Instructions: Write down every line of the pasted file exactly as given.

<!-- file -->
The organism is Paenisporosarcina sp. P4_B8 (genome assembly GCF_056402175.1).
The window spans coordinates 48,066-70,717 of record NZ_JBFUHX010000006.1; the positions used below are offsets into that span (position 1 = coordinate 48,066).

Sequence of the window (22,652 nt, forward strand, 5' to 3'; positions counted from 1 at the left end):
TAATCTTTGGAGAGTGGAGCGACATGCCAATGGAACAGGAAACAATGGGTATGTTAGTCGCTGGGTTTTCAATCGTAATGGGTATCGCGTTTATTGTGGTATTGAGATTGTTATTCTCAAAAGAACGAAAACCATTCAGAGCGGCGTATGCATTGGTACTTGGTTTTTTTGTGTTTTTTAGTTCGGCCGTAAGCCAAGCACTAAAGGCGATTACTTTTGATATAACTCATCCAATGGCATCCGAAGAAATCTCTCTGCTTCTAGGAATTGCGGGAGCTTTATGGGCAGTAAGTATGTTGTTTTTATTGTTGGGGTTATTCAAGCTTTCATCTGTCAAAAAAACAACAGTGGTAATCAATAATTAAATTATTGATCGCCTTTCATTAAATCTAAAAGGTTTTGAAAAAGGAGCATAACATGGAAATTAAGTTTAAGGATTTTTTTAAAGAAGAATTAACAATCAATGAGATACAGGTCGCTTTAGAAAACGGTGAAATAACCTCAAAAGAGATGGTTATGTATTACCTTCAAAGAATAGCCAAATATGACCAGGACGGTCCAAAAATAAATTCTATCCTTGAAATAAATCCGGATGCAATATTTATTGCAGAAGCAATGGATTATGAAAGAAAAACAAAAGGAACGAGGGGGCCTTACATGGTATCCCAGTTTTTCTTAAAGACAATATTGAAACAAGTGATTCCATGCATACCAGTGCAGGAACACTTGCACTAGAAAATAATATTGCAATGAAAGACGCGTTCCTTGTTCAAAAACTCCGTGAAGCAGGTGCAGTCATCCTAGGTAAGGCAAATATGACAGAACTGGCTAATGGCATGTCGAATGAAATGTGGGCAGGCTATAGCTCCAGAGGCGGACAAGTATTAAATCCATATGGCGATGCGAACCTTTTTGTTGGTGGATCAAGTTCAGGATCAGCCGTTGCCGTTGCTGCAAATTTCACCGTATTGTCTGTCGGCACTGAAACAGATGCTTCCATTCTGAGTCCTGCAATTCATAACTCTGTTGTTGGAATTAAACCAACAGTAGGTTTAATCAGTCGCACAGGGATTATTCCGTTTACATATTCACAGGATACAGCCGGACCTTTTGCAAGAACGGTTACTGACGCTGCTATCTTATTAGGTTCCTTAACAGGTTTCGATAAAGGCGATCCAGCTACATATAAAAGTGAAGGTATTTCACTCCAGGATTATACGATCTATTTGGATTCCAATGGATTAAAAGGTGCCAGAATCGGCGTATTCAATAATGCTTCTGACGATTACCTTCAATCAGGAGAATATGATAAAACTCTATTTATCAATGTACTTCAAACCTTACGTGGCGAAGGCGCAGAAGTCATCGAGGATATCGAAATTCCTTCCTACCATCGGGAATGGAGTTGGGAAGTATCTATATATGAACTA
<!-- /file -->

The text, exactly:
The organism is Paenisporosarcina sp. P4_B8 (genome assembly GCF_056402175.1).
The window spans coordinates 48,066-70,717 of record NZ_JBFUHX010000006.1; the positions used below are offsets into that span (position 1 = coordinate 48,066).

Sequence of the window (22,652 nt, forward strand, 5' to 3'; positions counted from 1 at the left end):
TAATCTTTGGAGAGTGGAGCGACATGCCAATGGAACAGGAAACAATGGGTATGTTAGTCGCTGGGTTTTCAATCGTAATGGGTATCGCGTTTATTGTGGTATTGAGATTGTTATTCTCAAAAGAACGAAAACCATTCAGAGCGGCGTATGCATTGGTACTTGGTTTTTTTGTGTTTTTTAGTTCGGCCGTAAGCCAAGCACTAAAGGCGATTACTTTTGATATAACTCATCCAATGGCATCCGAAGAAATCTCTCTGCTTCTAGGAATTGCGGGAGCTTTATGGGCAGTAAGTATGTTGTTTTTATTGTTGGGGTTATTCAAGCTTTCATCTGTCAAAAAAACAACAGTGGTAATCAATAATTAAATTATTGATCGCCTTTCATTAAATCTAAAAGGTTTTGAAAAAGGAGCATAACATGGAAATTAAGTTTAAGGATTTTTTTAAAGAAGAATTAACAATCAATGAGATACAGGTCGCTTTAGAAAACGGTGAAATAACCTCAAAAGAGATGGTTATGTATTACCTTCAAAGAATAGCCAAATATGACCAGGACGGTCCAAAAATAAATTCTATCCTTGAAATAAATCCGGATGCAATATTTATTGCAGAAGCAATGGATTATGAAAGAAAAACAAAAGGAACGAGGGGGCCTTACATGGTATCCCAGTTTTTCTTAAAGACAATATTGAAACAAGTGATTCCATGCATACCAGTGCAGGAACACTTGCACTAGAAAATAATATTGCAATGAAAGACGCGTTCCTTGTTCAAAAACTCCGTGAAGCAGGTGCAGTCATCCTAGGTAAGGCAAATATGACAGAACTGGCTAATGGCATGTCGAATGAAATGTGGGCAGGCTATAGCTCCAGAGGCGGACAAGTATTAAATCCATATGGCGATGCGAACCTTTTTGTTGGTGGATCAAGTTCAGGATCAGCCGTTGCCGTTGCTGCAAATTTCACCGTATTGTCTGTCGGCACTGAAACAGATGCTTCCATTCTGAGTCCTGCAATTCATAACTCTGTTGTTGGAATTAAACCAACAGTAGGTTTAATCAGTCGCACAGGGATTATTCCGTTTACATATTCACAGGATACAGCCGGACCTTTTGCAAGAACGGTTACTGACGCTGCTATCTTATTAGGTTCCTTAACAGGTTTCGATAAAGGCGATCCAGCTACATATAAAAGTGAAGGTATTTCACTCCAGGATTATACGATCTATTTGGATTCCAATGGATTAAAAGGTGCCAGAATCGGCGTATTCAATAATGCTTCTGACGATTACCTTCAATCAGGAGAATATGATAAAACTCTATTTATCAATGTACTTCAAACCTTACGTGGCGAAGGCGCAGAAGTCATCGAGGATATCGAAATTCCTTCCTACCATCGGGAATGGAGTTGGGAAGTATCTATATATGAACTA